Archive for January, 2010

Tears and Regrets

I have been tearing a lot in the past week or so about stories with parent and children.  It’s understandable with the stories about Haiti orphans and parents digging for days for their children…but crying over TV dramas is kind of weird.  I listened to the archive of Cheryl Richardson’s radio show, and she talks about how she made a conscious choice not to have children, but it doesn’t mean she hasn’t grieved not having them.  I never made the choice one way or another.  I’ve never had the right relationship to consider it (let’s just say my judgment of men was poor).  I did think very seriously about adopting a child a few years ago but reached the conclusion it was not the best home for a child. 

But the point is I haven’t done the grieving.  I’m not sure exactly how to do it, although I think I read a suggestion once to write a letter to the child, or maybe that was when a child has died. 

 I think it’s where the desire to visit sick children in hospitals with a therapy dog comes from.  Or to participate in Reading Assistance Education Dogs.  I’ve also known since I used to babysit as a teenager that I was very glad it wasn’t a full-time responsibility.  But having a therapy dog would be a way to give back, and Cubbie would make a great one once he settles down a bit.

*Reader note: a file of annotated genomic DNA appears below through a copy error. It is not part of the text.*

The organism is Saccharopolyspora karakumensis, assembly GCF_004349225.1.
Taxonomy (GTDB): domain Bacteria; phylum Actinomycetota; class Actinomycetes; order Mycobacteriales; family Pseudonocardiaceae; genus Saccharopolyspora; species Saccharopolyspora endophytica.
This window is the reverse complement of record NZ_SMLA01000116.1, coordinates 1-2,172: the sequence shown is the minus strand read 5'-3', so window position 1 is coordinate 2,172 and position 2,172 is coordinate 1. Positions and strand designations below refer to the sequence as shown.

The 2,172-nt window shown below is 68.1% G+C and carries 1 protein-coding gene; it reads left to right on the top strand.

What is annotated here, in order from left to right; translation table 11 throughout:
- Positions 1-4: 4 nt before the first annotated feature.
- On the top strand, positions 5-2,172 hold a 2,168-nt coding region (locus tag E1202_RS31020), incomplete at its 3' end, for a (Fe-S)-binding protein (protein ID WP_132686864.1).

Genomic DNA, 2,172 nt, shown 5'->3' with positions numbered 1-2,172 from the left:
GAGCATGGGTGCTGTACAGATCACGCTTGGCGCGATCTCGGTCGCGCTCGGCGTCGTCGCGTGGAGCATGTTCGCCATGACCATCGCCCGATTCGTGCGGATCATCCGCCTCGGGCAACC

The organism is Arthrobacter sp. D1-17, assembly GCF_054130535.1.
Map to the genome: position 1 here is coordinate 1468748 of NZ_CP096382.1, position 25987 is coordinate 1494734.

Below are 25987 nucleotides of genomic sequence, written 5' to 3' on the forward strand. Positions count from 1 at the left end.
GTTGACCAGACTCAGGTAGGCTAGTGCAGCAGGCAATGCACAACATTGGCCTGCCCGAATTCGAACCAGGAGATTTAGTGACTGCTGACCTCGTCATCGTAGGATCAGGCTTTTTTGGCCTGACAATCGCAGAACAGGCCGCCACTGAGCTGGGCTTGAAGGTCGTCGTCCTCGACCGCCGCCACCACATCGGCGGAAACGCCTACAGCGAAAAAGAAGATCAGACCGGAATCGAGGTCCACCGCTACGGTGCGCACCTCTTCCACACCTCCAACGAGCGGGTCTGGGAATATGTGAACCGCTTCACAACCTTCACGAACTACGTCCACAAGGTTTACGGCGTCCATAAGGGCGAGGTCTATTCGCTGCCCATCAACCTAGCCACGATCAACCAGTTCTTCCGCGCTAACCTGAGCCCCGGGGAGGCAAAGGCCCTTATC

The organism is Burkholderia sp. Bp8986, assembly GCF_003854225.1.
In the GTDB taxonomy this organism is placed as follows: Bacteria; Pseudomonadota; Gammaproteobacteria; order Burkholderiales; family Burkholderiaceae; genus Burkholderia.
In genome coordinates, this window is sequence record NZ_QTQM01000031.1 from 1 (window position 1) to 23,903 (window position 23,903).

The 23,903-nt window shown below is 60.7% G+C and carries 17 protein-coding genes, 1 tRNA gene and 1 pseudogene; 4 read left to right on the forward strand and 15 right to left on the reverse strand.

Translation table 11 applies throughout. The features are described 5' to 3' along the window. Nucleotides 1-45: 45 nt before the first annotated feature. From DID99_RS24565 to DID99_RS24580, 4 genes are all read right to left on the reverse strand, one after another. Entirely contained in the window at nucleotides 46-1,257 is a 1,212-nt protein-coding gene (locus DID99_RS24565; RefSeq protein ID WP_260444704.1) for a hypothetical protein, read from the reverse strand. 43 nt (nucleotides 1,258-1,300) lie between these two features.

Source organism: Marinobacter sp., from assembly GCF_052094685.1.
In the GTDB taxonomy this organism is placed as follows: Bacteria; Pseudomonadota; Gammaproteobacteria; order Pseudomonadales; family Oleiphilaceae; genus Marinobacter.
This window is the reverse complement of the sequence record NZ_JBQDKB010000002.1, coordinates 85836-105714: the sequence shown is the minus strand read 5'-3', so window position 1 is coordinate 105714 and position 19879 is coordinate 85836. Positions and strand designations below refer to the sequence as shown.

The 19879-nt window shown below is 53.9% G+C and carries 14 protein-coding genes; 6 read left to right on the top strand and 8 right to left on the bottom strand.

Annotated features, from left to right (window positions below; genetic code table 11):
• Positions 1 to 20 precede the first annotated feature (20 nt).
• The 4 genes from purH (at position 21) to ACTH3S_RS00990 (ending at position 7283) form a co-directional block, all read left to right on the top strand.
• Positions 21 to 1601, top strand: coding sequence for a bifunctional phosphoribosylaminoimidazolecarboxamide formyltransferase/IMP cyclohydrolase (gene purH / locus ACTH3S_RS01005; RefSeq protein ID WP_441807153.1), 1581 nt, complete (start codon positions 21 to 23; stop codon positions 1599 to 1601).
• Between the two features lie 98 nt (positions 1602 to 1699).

There’s also the desire to create something lasting, like a book, that I believe also comes from the mother instinct.  I’ve heard lots of women writers describe writing a book as being like childbirth.


Read Full Post »

Sherri at Serene Journey asked this question (actually, her husband asked her).  If there was no limit to what you could do, what would you do?

At first I thought, I’d have an animal rescue–on the ocean!– but it expanded from there.  I would have a healing center, where animals are healed by people and visa versa.  There would also be art and music therapy, even an artists’ colony.  It would be like Chataucqua in the summer, with performances and workshops.  You could also explore different paths of spirituality.  All right, this is getting a little carried away, but why not dream big?  And there would be a healing garden, tended by anyone who wished to.  There could also be a day care like the one I read about where senior citizens who no longer have young children in their lives come and help out for the day.  That’s another win-win situation.

And maybe it should be in Hawaii so the weather is always good!  Or San Diego or Monterey.  Now I just have to think of a name to take the visualization even further.  Is anyone with the last name  of Winfrey, Gates, or Branson reading this blog?

Asilomar State Beach, California

(I included this picture because I love the retreat center shown in Dr. Wayne Dyer’s movie, “The Shift.”)

Read Full Post »